WASHINGTON – Japan’s economy is in a deep recession because its export machine has been battered by the global financial crisis, the International Monetary Fund said Thursday.
“Japan is experiencing a deep recession,” the Washington-based multilateral institution said in a report to the Group of 20 developed and developing nations.
“While not at the epicenter of the crisis, Japan’s exports have been hit hard by the slump in global demand, aggravated by the sharp appreciation of the yen,” it said. “This has contributed to a steep decline in business investment and consumer confidence.”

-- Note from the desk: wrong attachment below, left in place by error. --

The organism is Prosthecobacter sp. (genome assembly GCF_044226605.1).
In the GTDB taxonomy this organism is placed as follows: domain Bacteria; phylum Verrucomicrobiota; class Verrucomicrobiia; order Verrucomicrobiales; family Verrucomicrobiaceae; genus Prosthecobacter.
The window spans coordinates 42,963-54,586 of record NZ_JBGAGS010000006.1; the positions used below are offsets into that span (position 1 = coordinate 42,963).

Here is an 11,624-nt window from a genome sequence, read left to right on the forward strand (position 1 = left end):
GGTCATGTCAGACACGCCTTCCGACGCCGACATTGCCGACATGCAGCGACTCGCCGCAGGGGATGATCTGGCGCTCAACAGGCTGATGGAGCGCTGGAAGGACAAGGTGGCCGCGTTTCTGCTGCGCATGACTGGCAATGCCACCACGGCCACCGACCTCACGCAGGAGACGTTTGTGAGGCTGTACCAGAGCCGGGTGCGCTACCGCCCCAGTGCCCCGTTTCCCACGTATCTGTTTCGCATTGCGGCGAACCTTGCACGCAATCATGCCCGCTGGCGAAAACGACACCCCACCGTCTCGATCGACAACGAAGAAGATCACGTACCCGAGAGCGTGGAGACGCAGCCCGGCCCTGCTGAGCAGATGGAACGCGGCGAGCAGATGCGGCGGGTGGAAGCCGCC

Japanese banks remain under stress from falling stock prices, owing to their large equity holdings, the IMF said, adding corporate bankruptcies are on the rise.
“Against this background, the Japanese economy is expected to contract by 2.5 percent this year, before modestly recovering in 2010, supported by fiscal stimulus and a pickup in global growth,” it said.
The IMF prepared the report for a meeting of G20 finance ministers’ deputies held in London on Saturday and Sunday ahead of a G20 summit in the British capital on April 2.
As one measure to combat the crisis, the IMF renewed a call for fiscal stimulus measures. The actions, some still in the planning stage, could “have a considerable impact on G20 growth in 2009 — on the order of 0.5 to 1.25 percentage points,” it said.
Among advanced G20 economies, the growth impact is expected to be heaviest in Canada, Germany, Japan, South Korea and the United States, it said.
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